31, 1994: John Franco
Before another strike cut the legs out from another season, John Franco was enjoying as good a run as he ever would as No. 31 for the New York Mets. John had 30 saves through August 11, but there’d be no more leads for anybody to protect while making you nervous. At 31, I was enjoying the mini-renaissance of 1994 following the epic disaster of 1993, but withstood the strike far better than I had in 1981. Practice at deprivation must help.
32, 1995: Unassigned
Pete Smith was gone. Paul Wilson wasn’t yet here. At 32 in 1995, my lonely eyes cried out for Jon Matlack, but would have settled for another No. 32 of yore, Tom Hausman.
33, 1996: Andy Tomberlin
No. 33, Andy Tomberlin, wasn’t too bad (OPS+ 117) as reserve outfielders on subpar teams went. The 1996 Mets (71-91), however were determinedly subpar. At the age of 33, I was OK, I guess, but I would have been better had anybody else been world champions that season.
34, 1997: Bob Apodaca
Bob Apodaca slipped on the same No. 34 he sported as a reliever in the mid-’70s and guided the pitchers won 88 games, or more than any Mets team had won since 1990. It was a full-blown Flushing revival, and one that makes me look back on the year I was 34 as one of the happiest of my adult life. Was anything else particularly great going on around me? Let’s say nothing terrible got in the way of my love for the 1997 Mets.
35. 1998: Rick Reed
Rick Reed — 16-11, 212.1 IP, 29 BB — was an All-Star in No. 35 when I was age 35. Meanwhile, Franco traded in 31 for 45 because another 31 wandered onto the premises. A pretty good numbers year all around, save for the lack of 1 more win at the end of the season. I’d look back with more fondness on 1998 had the Mets not gone 0-5 in their last five games and blown the Wild Card…but it’s not like I was letting a baseball team dictate my mood.
36, 1999: Greg McMichael
No Met season held me in its grip tighter than 1999, yet for all of my deep and textured memories from the year I was 36, my recall of the performance of No. 36, Greg McMichael, is dim. I do remember his inclusion in the trade that brought Billy Taylor to town, and that batters went to town on Billy Taylor. I more vividly remember my tattered emotional state following the final game of the NLCS and it striking me that at age 36, maybe it’s odd that I find myself in a veritable fetal position on the living room carpet momentarily unable to cope with the realization that the team I love more than just about anything else has been eliminated and the impending World Series is about to include the two teams I hate most in all of creation. Then I shooed that thought away and returned to reverting to my base self.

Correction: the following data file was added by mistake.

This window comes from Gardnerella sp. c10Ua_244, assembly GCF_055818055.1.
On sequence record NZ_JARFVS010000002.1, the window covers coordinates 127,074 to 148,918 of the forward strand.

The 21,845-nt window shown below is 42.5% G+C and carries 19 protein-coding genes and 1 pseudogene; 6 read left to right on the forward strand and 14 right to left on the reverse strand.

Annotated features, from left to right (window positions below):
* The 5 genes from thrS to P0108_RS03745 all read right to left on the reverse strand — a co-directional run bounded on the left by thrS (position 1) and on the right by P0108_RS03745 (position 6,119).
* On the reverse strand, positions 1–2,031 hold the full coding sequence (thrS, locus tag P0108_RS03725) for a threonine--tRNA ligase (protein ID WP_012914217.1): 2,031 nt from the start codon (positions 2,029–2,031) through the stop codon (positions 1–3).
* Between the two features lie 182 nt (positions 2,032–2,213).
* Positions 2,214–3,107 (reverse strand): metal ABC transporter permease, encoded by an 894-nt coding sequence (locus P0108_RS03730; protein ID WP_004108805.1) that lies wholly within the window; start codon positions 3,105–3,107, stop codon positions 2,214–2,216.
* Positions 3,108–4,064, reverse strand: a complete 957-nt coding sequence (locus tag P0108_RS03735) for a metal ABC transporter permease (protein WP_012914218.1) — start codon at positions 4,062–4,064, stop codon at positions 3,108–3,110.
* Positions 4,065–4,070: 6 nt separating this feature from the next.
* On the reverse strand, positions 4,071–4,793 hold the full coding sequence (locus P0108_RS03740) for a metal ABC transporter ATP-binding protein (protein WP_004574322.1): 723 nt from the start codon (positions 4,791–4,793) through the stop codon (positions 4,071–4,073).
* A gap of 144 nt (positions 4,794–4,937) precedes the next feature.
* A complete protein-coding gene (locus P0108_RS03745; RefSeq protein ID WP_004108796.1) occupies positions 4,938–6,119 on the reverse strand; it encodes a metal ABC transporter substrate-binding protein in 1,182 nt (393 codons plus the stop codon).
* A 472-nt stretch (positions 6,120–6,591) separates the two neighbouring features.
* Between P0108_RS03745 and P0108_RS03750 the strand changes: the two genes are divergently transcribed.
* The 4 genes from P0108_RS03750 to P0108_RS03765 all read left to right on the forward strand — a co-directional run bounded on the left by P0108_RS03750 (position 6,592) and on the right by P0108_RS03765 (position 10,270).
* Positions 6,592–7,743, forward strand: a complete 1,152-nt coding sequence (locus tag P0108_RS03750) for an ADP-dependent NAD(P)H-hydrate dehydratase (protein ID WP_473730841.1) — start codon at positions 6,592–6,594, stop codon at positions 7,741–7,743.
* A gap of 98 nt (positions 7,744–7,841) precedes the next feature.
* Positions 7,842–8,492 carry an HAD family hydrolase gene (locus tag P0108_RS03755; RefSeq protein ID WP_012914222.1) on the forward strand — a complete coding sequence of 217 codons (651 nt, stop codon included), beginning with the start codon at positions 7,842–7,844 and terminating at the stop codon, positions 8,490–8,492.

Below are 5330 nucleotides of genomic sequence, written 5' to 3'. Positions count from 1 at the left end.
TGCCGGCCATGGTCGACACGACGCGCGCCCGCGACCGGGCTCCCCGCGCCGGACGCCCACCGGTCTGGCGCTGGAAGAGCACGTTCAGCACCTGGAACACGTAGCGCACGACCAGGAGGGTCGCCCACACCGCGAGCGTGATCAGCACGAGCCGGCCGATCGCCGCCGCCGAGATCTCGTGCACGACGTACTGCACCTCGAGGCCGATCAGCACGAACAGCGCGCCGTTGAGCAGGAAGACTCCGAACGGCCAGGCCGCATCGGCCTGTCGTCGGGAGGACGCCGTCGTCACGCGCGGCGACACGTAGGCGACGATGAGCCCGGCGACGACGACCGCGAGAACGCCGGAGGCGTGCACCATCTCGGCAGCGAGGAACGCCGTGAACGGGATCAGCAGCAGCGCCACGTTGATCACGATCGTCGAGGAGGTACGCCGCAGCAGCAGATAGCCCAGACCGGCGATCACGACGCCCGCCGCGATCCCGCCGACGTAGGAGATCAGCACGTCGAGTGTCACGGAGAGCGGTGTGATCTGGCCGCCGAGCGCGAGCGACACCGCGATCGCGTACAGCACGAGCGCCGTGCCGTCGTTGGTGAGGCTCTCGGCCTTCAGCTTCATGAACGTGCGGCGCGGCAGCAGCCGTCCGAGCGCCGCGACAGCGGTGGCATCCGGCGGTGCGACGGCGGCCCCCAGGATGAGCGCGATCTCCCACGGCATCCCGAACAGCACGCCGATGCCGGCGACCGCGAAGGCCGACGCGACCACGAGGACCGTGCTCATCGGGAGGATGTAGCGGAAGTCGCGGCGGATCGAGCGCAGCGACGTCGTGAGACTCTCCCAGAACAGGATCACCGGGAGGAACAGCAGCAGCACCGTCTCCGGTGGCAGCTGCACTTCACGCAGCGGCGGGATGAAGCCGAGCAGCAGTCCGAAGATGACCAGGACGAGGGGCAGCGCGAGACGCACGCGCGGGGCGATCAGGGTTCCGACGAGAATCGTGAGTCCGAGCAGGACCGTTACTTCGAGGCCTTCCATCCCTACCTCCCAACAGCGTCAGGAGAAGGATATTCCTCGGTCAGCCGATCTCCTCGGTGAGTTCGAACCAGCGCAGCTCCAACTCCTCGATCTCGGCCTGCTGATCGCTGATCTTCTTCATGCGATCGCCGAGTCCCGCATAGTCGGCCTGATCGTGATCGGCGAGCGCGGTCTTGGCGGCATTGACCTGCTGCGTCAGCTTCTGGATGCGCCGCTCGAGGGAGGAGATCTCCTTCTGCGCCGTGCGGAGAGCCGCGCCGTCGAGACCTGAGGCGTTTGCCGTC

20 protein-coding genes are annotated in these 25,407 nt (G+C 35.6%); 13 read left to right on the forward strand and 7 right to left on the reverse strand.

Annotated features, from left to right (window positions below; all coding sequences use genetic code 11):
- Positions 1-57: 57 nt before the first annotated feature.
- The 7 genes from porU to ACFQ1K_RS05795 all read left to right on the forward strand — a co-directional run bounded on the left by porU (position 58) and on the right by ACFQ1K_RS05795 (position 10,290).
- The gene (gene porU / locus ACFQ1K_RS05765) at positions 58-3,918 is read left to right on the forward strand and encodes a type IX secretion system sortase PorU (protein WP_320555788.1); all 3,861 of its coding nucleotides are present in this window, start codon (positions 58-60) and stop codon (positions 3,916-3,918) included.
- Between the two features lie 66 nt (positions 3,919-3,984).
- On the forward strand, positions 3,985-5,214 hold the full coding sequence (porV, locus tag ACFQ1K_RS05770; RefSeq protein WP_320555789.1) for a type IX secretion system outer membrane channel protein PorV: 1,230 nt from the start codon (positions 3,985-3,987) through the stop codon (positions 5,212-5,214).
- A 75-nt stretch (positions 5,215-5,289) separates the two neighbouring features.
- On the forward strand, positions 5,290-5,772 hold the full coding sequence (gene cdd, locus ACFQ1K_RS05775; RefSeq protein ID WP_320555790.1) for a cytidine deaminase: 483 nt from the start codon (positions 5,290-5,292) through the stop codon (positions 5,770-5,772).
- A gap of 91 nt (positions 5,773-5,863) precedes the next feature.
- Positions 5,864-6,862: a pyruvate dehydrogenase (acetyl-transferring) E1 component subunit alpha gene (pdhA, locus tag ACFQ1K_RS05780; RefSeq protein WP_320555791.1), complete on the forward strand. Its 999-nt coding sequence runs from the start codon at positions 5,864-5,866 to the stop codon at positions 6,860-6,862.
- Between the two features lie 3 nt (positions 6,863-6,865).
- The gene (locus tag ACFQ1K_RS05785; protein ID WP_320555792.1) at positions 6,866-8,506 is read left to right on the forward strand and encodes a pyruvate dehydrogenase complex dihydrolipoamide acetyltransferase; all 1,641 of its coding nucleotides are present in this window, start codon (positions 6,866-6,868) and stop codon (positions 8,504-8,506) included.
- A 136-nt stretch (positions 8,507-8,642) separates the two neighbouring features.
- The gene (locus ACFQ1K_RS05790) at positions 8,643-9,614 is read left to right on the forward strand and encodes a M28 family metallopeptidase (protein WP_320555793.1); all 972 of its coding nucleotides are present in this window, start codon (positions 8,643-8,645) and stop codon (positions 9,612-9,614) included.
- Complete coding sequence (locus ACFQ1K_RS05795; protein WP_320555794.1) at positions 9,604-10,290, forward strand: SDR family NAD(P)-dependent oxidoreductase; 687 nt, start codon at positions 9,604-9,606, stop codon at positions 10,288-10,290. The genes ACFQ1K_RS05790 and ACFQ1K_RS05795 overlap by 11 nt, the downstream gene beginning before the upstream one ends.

37, 2000: Retired for Casey Stengel
The number that matched my age of 37 had been enshrined on Casey Stengel’s behalf for 35 years when the Mets returned to their first World Series since 1986. Bobby Valentine expertly juggled several players who were not championship-caliber to push the Mets to a pennant. Casey Stengel, in his prime, might have found a way to push them four games further. He would have pinch-run for Timo Perez, I bet. If ya wanna take yer time, buy a wristwatch. If ya wanna be a ballplayer, get yer kaboose in gear. The train to Virginny leaves at the crack of dawn and sunset come fast if yer gonna move slow.
38, 2001: Jerrod Riggan
At 38, I was reminded (as we all were in 2001, whatever our ages) that baseball can’t transcend everything. But Jesus, that game two days after Piazza hit the home run. Armando gives up the home run to Brian Jordan in the ninth, then another run that allows the Braves to tie. It’s two innings after that that Jerrod Riggan, No. 38 and preternaturally obscure even as he’s pitching right in front of you, gives up another fly ball to Jordan that isn’t coming back, and when the Mets can’t do anything against Smoltz in the bottom of the eleventh, I’m so incredibly pissed off that the Mets have lost, even though it’s September 23, 2001, and all that date implies by its proximity to the date a scant dozen days prior. The voice in my head telling me that some things are far, far, far worse than the Mets losing ground in a last-ditch playoff chase is muffled by my cursing out Braves 5 Mets 4 and thinking about baseball and only baseball for a few minutes, which is the first time I’ve done that since, oh, September 10. Life went on, which I suppose was the silver lining.
39, 2002: Steve Reed
Steve Reed was acquired for the stretch drive in 2002. He put on No. 39 and pitched well, but the stretch drive was more like a stretch dive, as the Mets splashed down in last place for the first time since 1993. At age 39, I was in the stretch drive of my time with the magazine I’d been at since I was 26. Really, it was more like playing out the string at the very end. Reed moved on to the Rockies. I found another magazine where I could ply my trade by December.
40, 2003: Jae Seo